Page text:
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Bloomberg BusinessWeek reports that Tesco is closing some of its stores in China and pursuing a slower expansion program there - in part because China continues to experience the same kinds of economic problems afflicting the rest of the world over the past three or four years, and in part because there is a segment of the Chinese population that still prefers local markets and fresh food purveyors.

According to the story, "Tesco’s China pullback reflects the hurdles global big box retail chains face in Asia, where the realities of complex local markets and slowing economies are damping dreams of easy expansion. The world’s largest retailer, Wal-Mart Stores Inc., is also adding outlets more gradually than it had planned in China’s 3.5 trillion yuan ($560 billion) grocery industry.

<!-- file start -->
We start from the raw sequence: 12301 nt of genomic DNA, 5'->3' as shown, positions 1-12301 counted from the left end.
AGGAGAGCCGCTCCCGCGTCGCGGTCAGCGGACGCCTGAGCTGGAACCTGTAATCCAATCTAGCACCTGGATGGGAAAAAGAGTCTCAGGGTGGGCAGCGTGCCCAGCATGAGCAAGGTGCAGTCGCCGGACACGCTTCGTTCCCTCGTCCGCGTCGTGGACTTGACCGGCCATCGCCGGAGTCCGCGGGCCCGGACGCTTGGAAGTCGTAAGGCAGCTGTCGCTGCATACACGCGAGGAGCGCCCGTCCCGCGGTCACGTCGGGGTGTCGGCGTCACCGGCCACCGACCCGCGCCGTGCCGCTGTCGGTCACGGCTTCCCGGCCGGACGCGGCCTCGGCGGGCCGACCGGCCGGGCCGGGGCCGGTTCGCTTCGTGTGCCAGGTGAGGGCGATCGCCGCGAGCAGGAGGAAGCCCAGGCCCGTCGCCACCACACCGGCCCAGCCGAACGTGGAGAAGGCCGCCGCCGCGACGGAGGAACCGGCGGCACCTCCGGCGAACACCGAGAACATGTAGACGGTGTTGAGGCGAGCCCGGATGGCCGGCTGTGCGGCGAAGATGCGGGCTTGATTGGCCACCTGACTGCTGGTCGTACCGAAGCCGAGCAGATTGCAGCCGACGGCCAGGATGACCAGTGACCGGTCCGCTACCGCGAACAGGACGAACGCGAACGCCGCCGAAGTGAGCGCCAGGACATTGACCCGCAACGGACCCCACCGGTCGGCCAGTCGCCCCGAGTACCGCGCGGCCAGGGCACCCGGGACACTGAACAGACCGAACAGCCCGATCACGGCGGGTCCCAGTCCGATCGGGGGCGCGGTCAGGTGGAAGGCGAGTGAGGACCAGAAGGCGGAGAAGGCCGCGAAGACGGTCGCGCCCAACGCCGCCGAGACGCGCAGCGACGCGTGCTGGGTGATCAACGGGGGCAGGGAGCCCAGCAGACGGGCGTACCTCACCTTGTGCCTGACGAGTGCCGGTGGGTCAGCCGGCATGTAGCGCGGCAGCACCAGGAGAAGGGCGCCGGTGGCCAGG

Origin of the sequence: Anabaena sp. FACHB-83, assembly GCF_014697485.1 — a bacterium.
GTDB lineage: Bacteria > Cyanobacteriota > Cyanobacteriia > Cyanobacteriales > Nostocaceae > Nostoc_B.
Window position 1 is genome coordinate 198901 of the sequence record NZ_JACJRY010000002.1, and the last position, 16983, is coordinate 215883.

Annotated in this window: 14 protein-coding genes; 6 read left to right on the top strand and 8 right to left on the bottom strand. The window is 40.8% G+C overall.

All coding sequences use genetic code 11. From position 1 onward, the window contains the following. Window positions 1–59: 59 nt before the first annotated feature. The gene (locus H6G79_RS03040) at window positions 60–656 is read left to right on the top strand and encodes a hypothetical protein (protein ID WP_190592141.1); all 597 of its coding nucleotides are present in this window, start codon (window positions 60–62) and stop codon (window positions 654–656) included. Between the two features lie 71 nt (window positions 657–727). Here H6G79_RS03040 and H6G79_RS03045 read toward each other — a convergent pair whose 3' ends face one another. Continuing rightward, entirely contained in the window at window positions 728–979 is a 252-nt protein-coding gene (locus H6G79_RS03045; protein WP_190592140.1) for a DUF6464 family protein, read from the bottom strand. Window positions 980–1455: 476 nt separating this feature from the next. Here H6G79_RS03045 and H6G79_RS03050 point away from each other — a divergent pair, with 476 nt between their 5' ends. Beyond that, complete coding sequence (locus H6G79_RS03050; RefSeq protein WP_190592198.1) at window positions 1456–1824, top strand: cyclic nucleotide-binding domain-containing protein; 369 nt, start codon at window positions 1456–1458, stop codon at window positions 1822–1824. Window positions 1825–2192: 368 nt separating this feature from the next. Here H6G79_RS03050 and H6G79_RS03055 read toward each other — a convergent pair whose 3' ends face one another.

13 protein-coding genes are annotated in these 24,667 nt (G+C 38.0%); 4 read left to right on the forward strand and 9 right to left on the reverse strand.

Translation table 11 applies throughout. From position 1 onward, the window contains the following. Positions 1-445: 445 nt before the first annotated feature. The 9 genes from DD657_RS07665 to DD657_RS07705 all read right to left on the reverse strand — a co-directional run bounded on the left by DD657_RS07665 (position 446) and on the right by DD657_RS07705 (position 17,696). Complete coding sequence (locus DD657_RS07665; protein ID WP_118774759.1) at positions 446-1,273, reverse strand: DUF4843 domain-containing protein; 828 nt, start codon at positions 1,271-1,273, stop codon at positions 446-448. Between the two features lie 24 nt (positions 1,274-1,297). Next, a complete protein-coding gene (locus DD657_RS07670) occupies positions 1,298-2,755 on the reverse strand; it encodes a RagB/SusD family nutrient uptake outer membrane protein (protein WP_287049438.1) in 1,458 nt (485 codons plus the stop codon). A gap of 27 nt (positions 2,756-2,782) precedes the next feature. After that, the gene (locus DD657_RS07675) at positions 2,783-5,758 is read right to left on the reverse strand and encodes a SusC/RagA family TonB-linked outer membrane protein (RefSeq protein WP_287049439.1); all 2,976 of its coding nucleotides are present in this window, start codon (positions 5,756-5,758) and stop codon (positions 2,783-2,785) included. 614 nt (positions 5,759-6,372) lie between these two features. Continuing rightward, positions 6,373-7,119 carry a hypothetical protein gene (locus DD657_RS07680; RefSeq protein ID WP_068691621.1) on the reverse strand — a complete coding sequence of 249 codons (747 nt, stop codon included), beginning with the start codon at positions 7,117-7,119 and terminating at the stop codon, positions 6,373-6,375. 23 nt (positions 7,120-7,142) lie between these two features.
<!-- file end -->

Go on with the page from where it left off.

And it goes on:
Carrefour SA is closing shops in Singapore after failing to overtake domestic competitors."

Vivian Liu, an analyst at Sinopac Securities Asia Ltd., tells Bloomberg that regional chains “know local practice better and that allows them to be more nimble and pragmatic in areas such as supply-chain management,” and that the cities where most of the global chains opened stores “quite saturated and competition is fierce."
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